3D microscope that sees live cells

On December 14, Nanolive will launch a new type of microscope. For the first time, this new tool will allow researchers to peer inside living cells without damaging them – i.e. without having to prepare the sample in advance or stain them. The company will launch its new microscope on Monday at the world’s largest cellular biology conference that will be held in San Diego, in the United States.

3D Cell Explorer is a new type of microscope that will add another dimension to our understanding of how cells work. Thanks to its specially designed software, users can tint various parts of a living cell and observe the cell’s behavior and reactions in real time at a resolution of 200 nanometers. That’s three times smaller than what current microscopes offer. The device works like an MRI scanner: it takes images at different depths in the cell, which it then reassembles using its smart holographic software which can tint any part of the scanned cell based on its refractive index.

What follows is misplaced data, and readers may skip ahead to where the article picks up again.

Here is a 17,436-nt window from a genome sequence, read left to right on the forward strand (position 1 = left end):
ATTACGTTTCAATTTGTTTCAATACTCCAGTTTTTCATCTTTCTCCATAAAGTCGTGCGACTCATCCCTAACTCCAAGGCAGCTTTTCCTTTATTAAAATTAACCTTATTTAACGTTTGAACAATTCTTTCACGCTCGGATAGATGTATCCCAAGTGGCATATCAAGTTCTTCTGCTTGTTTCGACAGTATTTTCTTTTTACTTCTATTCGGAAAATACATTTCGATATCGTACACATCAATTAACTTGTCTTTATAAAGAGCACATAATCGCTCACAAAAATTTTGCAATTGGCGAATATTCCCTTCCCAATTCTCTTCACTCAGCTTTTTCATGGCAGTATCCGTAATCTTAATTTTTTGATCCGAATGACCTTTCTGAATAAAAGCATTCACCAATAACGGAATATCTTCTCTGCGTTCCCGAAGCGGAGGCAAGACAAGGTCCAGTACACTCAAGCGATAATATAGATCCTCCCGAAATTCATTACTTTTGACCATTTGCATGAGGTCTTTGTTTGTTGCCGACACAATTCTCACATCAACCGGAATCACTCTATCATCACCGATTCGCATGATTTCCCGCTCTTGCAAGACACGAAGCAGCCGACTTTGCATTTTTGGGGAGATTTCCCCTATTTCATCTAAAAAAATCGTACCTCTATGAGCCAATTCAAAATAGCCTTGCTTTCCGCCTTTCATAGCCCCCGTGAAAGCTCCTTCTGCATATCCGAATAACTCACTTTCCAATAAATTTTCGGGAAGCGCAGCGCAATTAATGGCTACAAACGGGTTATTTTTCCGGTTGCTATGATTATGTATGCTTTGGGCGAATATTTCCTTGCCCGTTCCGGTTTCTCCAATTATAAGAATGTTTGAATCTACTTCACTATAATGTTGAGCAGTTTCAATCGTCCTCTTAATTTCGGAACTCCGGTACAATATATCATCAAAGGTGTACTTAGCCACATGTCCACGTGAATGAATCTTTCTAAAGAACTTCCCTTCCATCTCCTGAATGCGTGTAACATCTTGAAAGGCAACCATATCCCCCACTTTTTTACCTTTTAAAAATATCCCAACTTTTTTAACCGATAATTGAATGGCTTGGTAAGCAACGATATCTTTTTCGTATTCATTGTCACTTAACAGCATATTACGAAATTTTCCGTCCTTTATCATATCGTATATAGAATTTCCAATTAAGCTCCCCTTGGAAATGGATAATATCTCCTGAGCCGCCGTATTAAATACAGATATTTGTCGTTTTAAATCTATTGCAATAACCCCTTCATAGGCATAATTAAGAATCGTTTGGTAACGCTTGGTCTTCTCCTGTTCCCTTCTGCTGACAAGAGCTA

Medically assisted procreation
The success rate of medically assisted procreation is currently around 30%. This rate could improve with this new microscope. These days, the only way to observe spermatozoids and eggs with the same resolution is to stain them, and that kills the cells. So it is impossible to know what would have happened if these cells had been put into contact. The new microscope could offer promising prospects because it makes it possible to observe the various parts of the ovules and spermatozoids in detail before, during and after they come together. This type of longitudinal study could also be useful in other fields of research, including research on cancer, stem cells, cell therapy and histopathology.

Nanolive was launched two years ago on the basis of a technology developed by its founder, Yann Cotte, during his doctoral studies at EPFL. Since then, the company has grown with the help of some start-up funds and crowdfunding. Among the first customers for the microscope will be Universities and biotech, medtech, pharmaceutical and cosmetics companies.

Nanolive is also developing applications for use by doctors, and these are expected to hit the market in the medium term. A number of laboratory tests, such as the smear test for uterine cancer, could be considerably sped up if they were conducted in the doctor’s office with this microscope. “The human body contains 210 types of cells that differ in the structure of the cell envelope and their morphology,” said Lisa Pollaro, who is in charge of communications at Nanolive. “Our microscope can distinguish between all these features.”